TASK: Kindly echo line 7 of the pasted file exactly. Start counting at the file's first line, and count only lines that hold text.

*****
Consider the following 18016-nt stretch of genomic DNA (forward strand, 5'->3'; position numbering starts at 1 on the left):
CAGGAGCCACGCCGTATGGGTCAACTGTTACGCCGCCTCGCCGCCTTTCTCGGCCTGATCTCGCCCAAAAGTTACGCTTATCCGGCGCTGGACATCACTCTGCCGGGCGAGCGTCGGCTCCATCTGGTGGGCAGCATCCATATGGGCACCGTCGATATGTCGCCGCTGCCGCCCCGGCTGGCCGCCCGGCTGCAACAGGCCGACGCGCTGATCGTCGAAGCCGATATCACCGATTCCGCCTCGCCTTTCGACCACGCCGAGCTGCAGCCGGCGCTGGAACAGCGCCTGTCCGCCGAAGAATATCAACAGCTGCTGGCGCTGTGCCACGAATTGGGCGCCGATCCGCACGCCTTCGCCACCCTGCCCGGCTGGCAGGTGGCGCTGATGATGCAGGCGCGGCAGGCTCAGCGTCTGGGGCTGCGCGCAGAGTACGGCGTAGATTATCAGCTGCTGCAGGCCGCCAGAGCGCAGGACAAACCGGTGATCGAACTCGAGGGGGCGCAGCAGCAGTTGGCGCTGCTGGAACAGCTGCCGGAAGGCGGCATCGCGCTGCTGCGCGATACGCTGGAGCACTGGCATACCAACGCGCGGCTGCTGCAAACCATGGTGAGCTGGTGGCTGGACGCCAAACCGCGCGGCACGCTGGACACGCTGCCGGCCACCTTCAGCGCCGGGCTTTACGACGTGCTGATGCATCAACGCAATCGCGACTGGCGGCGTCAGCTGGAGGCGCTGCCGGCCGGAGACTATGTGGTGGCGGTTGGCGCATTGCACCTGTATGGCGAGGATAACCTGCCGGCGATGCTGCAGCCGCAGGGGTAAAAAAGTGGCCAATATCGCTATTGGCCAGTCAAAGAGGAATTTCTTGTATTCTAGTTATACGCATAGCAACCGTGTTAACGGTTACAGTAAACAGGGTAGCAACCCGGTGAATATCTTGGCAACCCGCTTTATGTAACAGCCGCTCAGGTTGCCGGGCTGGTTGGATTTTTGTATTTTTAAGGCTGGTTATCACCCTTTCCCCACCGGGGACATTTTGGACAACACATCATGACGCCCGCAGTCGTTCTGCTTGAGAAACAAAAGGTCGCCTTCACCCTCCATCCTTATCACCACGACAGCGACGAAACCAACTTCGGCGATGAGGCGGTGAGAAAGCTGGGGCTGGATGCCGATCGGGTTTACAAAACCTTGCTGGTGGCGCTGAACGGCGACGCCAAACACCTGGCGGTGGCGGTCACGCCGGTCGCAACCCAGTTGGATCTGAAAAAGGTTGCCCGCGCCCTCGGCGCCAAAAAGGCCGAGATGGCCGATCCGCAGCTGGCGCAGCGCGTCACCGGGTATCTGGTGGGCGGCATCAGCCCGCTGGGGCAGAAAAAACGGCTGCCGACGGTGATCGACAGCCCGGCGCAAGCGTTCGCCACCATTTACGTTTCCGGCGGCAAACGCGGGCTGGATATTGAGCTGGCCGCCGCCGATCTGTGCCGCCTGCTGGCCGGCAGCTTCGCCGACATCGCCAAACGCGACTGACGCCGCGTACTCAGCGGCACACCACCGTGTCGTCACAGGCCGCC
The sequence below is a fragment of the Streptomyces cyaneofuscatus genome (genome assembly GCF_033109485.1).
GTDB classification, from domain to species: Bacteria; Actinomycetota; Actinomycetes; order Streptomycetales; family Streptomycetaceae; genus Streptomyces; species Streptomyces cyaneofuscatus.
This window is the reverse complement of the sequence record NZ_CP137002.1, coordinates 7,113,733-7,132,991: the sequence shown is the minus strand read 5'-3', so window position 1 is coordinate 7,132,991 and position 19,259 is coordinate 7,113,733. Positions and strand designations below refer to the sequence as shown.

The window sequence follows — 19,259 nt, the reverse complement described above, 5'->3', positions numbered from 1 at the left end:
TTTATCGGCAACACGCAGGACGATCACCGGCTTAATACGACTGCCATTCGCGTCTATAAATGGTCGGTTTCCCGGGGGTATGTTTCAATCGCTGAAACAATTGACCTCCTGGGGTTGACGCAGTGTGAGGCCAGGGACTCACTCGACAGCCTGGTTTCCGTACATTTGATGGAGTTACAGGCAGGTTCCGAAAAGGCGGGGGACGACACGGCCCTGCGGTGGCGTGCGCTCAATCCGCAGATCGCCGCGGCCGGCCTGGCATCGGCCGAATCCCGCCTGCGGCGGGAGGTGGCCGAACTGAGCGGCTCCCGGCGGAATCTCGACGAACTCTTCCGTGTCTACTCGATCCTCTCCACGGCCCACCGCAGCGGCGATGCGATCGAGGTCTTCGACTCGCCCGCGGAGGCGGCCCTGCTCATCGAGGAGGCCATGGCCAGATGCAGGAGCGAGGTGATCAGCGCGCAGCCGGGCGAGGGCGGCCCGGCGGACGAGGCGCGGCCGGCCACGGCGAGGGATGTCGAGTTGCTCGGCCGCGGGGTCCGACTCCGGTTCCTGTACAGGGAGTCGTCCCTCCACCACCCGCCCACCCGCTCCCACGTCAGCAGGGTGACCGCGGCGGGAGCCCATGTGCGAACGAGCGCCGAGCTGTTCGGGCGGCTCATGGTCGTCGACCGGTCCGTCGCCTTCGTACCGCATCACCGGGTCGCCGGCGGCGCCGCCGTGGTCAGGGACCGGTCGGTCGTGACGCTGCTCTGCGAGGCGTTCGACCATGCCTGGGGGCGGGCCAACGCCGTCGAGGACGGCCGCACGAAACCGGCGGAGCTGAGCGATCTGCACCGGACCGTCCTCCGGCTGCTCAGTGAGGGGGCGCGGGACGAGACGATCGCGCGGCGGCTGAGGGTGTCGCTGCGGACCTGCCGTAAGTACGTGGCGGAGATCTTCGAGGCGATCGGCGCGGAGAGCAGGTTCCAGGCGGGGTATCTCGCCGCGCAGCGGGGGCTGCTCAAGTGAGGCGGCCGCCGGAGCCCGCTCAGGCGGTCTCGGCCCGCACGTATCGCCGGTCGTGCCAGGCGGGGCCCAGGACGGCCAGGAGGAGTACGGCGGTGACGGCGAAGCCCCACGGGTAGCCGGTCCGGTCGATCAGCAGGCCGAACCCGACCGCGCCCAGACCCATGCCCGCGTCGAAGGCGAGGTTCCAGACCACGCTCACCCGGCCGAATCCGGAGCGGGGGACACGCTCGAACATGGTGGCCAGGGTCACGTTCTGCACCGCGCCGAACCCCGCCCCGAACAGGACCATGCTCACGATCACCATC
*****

TTTATCGGCAACACGCAGGACGATCACCGGCTTAATACGACTGCCATTCGCGTCTATAAATGGTCGGTTTCCCGGGGGTATGTTTCAATCGCTGAAACAATTGACCTCCTGGGGTTGACGCAGTGTGAGGCCAGGGACTCACTCGACAGCCTGGTTTCCGTACATTTGATGGAGTTACAGGCAGGTTCCGAAAAGGCGGGGGACGACACGGCCCTGCGGTGGCGTGCGCTCAATCCGCAGATCGCCGCGGCCGGCCTGGCATCGGCCGAATCCCGCCTGCGGCGGGAGGTGGCCGAACTGAGCGGCTCCCGGCGGAATCTCGACGAACTCTTCCGTGTCTACTCGATCCTCTCCACGGCCCACCGCAGCGGCGATGCGATCGAGGTCTTCGACTCGCCCGCGGAGGCGGCCCTGCTCATCGAGGAGGCCATGGCCAGATGCAGGAGCGAGGTGATCAGCGCGCAGCCGGGCGAGGGCGGCCCGGCGGACGAGGCGCGGCCGGCCACGGCGAGGGATGTCGAGTTGCTCGGCCGCGGGGTCCGACTCCGGTTCCTGTACAGGGAGTCGTCCCTCCACCACCCGCCCACCCGCTCCCACGTCAGCAGGGTGACCGCGGCGGGAGCCCATGTGCGAACGAGCGCCGAGCTGTTCGGGCGGCTCATGGTCGTCGACCGGTCCGTCGCCTTCGTACCGCATCACCGGGTCGCCGGCGGCGCCGCCGTGGTCAGGGACCGGTCGGTCGTGACGCTGCTCTGCGAGGCGTTCGACCATGCCTGGGGGCGGGCCAACGCCGTCGAGGACGGCCGCACGAAACCGGCGGAGCTGAGCGATCTGCACCGGACCGTCCTCCGGCTGCTCAGTGAGGGGGCGCGGGACGAGACGATCGCGCGGCGGCTGAGGGTGTCGCTGCGGACCTGCCGTAAGTACGTGGCGGAGATCTTCGAGGCGATCGGCGCGGAGAGCAGGTTCCAGGCGGGGTATCTCGCCGCGCAGCGGGGGCTGCTCAAGTGAGGCGGCCGCCGGAGCCCGCTCAGGCGGTCTCGGCCCGCACGTATCGCCGGTCGTGCCAGGCGGGGCCCAGGACGGCCAGGAGGAGTACGGCGGTGACGGCGAAGCCCCACGGGTAGCCGGTCCGGTCGATCAGCAGGCCGAACCCGACCGCGCCCAGACCCATGCCCGCGTCGAAGGCGAGGTTCCAGACCACGCTCACCCGGCCGAATCCGGAGCGGGGGACACGCTCGAACATGGTGGCCAGGGTCACGTTCTGCACCGCGCCGAACCCCGCCCCGAACAGGACCATGCTCACGATCACCATC